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Sainsbury Wins Supermarket Share Battle Amid Horse Scandal

Feb. 26 (Bloomberg) -- J Sainsbury Plc was the only one of the four biggest U.K. supermarket chains to win market share as the industry was roiled by Europe’s horse-meat scandal, according to figures from researcher Kantar Worldpanel.

Spending at Sainsbury, which said it didn’t find traces of horse meat in any of its products, rose 4.6 percent in the 12 weeks ended Feb. 17 and market share increased to 17 percent from 16.9 percent a year earlier, Kantar said. William Morrison Supermarkets Plc continued to be the main loser, with spending falling 1.3 percent as the chain lost ground to discounters.

Today’s figures are the first to show how shoppers reacted to the mislabeling of beef products since the scandal broke in mid-January and which has now engulfed all of Europe.

“The issue has so far only affected the performance of individual markets rather than where consumers are choosing to shop,” Edward Garner, a director at Kantar Worldpanel, said in a statement. Sales of frozen beef burgers fell 43 percent in the four weeks ended Feb. 17, while sales of frozen ready meals declined by 13 percent, according to the researcher.

A drop in market share at Tesco Plc, the U.K.’s biggest supermarket company, was due to a reduced level of promotions rather than mislabeled beef products, Kantar said. A year ago, the Cheshunt, England-based retailer was offering customers a 5-pound ($7.57) voucher for every 40 pounds they spent, it said. Tesco’s share of U.K. grocery spending declined to 29.7 percent in the 12-week period from 30.1 percent a year earlier.

Morrison Decline

Morrison’s market share slipped to 11.8 percent from 12.4 percent a year earlier.

The Bradford, England-based retailer has been processing more meat and fresh food itself, leaving it less exposed than some supermarkets to food adulteration. Even so, the shares are down almost 10 percent over the past year as analysts say the company is lagging behind rivals on convenience stores and a limited online offering.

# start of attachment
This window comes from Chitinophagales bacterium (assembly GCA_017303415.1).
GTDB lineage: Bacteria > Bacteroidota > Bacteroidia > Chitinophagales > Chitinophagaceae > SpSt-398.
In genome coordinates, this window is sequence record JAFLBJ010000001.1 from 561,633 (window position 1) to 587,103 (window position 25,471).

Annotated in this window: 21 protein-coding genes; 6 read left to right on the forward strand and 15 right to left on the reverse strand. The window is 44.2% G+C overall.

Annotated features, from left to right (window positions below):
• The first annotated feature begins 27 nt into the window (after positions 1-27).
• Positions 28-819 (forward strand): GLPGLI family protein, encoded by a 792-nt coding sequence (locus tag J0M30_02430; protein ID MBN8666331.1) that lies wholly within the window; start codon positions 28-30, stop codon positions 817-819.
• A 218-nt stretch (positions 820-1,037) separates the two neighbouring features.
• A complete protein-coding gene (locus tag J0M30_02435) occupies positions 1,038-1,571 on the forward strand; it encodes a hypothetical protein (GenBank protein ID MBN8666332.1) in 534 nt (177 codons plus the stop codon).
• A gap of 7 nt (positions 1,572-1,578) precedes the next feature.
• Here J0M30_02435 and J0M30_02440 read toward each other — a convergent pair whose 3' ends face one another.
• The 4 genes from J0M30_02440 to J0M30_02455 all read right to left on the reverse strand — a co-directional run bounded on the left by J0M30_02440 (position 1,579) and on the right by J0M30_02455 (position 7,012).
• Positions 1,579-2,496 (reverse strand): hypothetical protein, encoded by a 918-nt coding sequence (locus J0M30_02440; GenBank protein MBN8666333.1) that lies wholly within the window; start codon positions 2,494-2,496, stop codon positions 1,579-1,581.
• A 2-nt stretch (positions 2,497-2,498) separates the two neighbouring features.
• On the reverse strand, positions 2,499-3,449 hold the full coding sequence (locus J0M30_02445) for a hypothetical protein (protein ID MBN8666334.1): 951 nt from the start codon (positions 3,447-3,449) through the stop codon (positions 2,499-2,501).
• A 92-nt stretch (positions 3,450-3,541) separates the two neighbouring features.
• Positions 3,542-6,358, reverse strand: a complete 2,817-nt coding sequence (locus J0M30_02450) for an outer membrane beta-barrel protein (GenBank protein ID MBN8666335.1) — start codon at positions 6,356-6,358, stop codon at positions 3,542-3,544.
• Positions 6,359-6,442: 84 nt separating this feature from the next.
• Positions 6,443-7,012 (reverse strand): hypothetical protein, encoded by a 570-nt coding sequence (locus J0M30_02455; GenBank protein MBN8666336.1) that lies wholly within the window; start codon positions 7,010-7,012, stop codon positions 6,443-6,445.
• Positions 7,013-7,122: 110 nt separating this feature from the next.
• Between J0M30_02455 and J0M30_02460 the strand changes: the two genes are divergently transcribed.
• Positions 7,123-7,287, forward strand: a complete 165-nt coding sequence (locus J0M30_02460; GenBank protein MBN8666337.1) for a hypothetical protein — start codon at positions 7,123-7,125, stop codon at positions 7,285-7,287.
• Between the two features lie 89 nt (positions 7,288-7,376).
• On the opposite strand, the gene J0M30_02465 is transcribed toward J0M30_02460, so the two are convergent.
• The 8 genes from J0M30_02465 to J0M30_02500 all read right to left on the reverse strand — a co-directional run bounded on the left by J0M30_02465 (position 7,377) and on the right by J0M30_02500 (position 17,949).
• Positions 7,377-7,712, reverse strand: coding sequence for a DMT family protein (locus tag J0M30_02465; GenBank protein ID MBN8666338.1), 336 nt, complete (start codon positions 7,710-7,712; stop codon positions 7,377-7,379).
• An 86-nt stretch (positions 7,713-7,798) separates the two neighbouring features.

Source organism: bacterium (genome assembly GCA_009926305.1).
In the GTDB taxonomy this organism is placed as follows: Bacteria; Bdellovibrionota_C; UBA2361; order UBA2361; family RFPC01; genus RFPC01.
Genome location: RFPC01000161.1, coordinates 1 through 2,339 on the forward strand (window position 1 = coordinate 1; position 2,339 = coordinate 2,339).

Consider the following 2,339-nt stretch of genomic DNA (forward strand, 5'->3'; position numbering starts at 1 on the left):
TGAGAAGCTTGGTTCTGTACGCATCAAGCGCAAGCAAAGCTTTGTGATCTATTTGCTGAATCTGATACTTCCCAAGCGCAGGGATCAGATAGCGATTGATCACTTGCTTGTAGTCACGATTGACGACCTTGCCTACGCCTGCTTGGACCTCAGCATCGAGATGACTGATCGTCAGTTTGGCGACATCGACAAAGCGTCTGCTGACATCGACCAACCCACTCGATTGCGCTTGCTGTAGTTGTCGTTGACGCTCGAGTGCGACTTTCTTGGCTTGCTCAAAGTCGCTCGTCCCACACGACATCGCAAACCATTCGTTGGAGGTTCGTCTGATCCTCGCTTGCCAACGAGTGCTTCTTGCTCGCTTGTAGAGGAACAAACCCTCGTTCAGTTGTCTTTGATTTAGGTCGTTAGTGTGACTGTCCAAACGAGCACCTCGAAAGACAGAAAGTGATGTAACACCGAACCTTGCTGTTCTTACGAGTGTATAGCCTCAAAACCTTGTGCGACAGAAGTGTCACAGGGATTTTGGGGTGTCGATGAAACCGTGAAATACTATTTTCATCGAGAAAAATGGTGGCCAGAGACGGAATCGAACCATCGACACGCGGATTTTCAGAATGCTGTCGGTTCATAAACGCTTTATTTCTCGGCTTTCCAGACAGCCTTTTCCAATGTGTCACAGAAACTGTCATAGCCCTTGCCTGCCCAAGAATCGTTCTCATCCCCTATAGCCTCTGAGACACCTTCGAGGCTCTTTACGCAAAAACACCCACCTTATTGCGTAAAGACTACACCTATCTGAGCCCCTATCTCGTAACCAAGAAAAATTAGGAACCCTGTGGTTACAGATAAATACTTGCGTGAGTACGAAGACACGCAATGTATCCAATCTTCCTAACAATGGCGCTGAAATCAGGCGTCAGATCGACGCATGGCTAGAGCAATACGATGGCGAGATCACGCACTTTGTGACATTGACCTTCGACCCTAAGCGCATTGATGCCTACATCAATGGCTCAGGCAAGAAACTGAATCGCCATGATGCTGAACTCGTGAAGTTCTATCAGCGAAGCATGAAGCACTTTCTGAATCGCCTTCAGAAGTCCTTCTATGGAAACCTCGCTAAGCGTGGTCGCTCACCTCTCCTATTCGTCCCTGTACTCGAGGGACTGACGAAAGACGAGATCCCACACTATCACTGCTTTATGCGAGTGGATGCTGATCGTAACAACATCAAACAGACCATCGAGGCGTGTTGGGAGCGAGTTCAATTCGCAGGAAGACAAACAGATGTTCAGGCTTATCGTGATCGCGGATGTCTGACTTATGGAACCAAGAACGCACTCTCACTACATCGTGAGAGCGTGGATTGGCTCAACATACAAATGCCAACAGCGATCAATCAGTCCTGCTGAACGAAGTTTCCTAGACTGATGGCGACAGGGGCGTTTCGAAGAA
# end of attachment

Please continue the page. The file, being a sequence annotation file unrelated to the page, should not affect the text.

“The data for Morrison is quite bad,” said Clive Black, an analyst at Shore Capital in Liverpool. “The weight of bad Christmas trading will have dragged down any potential uptick from the horse-meat crisis. If data in the coming weeks does not confirm they did well out of the horse-meat crisis, Morrison really has a problem.”

The company ramped up its expansion into convenience stores by acquiring 62 stores from the administrators of HMV Group Plc, Blockbuster Entertainment Ltd. and Jessops Plc and is on track to exceed its target of operating 70 convenience stores by the end of 2013, Morrison said in a statement today.

Wal-Mart Stores Inc.’s Asda also saw its share drop to 17.7 percent from 17.8 percent as the upscale Waitrose chain and discounters Aldi and Lidl made inroads.

Waitrose’s share rose to 4.8 percent from 4.6 percent a year earlier. Aldi increased its share to 3.3 percent from 2.6 percent and Lidl to 2.8 percent from 2.6 percent.

To contact the reporter on this story: Gabi Thesing in London at gthesing@bloomberg.net

To contact the editor responsible for this story: Celeste Perri at cperri@bloomberg.net

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